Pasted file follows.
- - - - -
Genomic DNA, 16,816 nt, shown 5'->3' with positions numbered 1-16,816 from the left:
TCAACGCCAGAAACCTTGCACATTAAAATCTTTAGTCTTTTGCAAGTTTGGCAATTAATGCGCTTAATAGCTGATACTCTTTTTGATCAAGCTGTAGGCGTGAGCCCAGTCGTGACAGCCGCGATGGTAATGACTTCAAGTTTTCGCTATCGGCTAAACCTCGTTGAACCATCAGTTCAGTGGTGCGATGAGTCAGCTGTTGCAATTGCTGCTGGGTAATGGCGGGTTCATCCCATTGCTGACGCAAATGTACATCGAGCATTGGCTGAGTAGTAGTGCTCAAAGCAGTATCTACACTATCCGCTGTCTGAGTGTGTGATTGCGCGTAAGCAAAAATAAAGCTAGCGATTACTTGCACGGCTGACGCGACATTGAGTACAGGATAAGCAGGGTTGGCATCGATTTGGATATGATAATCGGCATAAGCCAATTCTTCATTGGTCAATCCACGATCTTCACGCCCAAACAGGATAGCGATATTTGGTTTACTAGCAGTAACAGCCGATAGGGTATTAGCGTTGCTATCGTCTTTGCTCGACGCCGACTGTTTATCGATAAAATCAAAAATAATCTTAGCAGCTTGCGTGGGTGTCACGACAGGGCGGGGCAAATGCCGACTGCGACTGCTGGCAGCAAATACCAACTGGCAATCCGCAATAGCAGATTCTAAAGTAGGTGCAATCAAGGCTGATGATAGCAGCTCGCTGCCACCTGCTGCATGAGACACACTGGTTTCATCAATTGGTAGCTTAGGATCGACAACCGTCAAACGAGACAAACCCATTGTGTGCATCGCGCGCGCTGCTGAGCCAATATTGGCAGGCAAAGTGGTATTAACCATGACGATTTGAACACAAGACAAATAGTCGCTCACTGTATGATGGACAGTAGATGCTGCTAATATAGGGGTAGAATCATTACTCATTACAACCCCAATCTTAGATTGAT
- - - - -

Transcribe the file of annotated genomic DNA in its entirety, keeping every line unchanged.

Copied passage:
Genomic DNA, 16,816 nt, shown 5'->3' with positions numbered 1-16,816 from the left:
TCAACGCCAGAAACCTTGCACATTAAAATCTTTAGTCTTTTGCAAGTTTGGCAATTAATGCGCTTAATAGCTGATACTCTTTTTGATCAAGCTGTAGGCGTGAGCCCAGTCGTGACAGCCGCGATGGTAATGACTTCAAGTTTTCGCTATCGGCTAAACCTCGTTGAACCATCAGTTCAGTGGTGCGATGAGTCAGCTGTTGCAATTGCTGCTGGGTAATGGCGGGTTCATCCCATTGCTGACGCAAATGTACATCGAGCATTGGCTGAGTAGTAGTGCTCAAAGCAGTATCTACACTATCCGCTGTCTGAGTGTGTGATTGCGCGTAAGCAAAAATAAAGCTAGCGATTACTTGCACGGCTGACGCGACATTGAGTACAGGATAAGCAGGGTTGGCATCGATTTGGATATGATAATCGGCATAAGCCAATTCTTCATTGGTCAATCCACGATCTTCACGCCCAAACAGGATAGCGATATTTGGTTTACTAGCAGTAACAGCCGATAGGGTATTAGCGTTGCTATCGTCTTTGCTCGACGCCGACTGTTTATCGATAAAATCAAAAATAATCTTAGCAGCTTGCGTGGGTGTCACGACAGGGCGGGGCAAATGCCGACTGCGACTGCTGGCAGCAAATACCAACTGGCAATCCGCAATAGCAGATTCTAAAGTAGGTGCAATCAAGGCTGATGATAGCAGCTCGCTGCCACCTGCTGCATGAGACACACTGGTTTCATCAATTGGTAGCTTAGGATCGACAACCGTCAAACGAGACAAACCCATTGTGTGCATCGCGCGCGCTGCTGAGCCAATATTGGCAGGCAAAGTGGTATTAACCATGACGATTTGAACACAAGACAAATAGTCGCTCACTGTATGATGGACAGTAGATGCTGCTAATATAGGGGTAGAATCATTACTCATTACAACCCCAATCTTAGATTGAT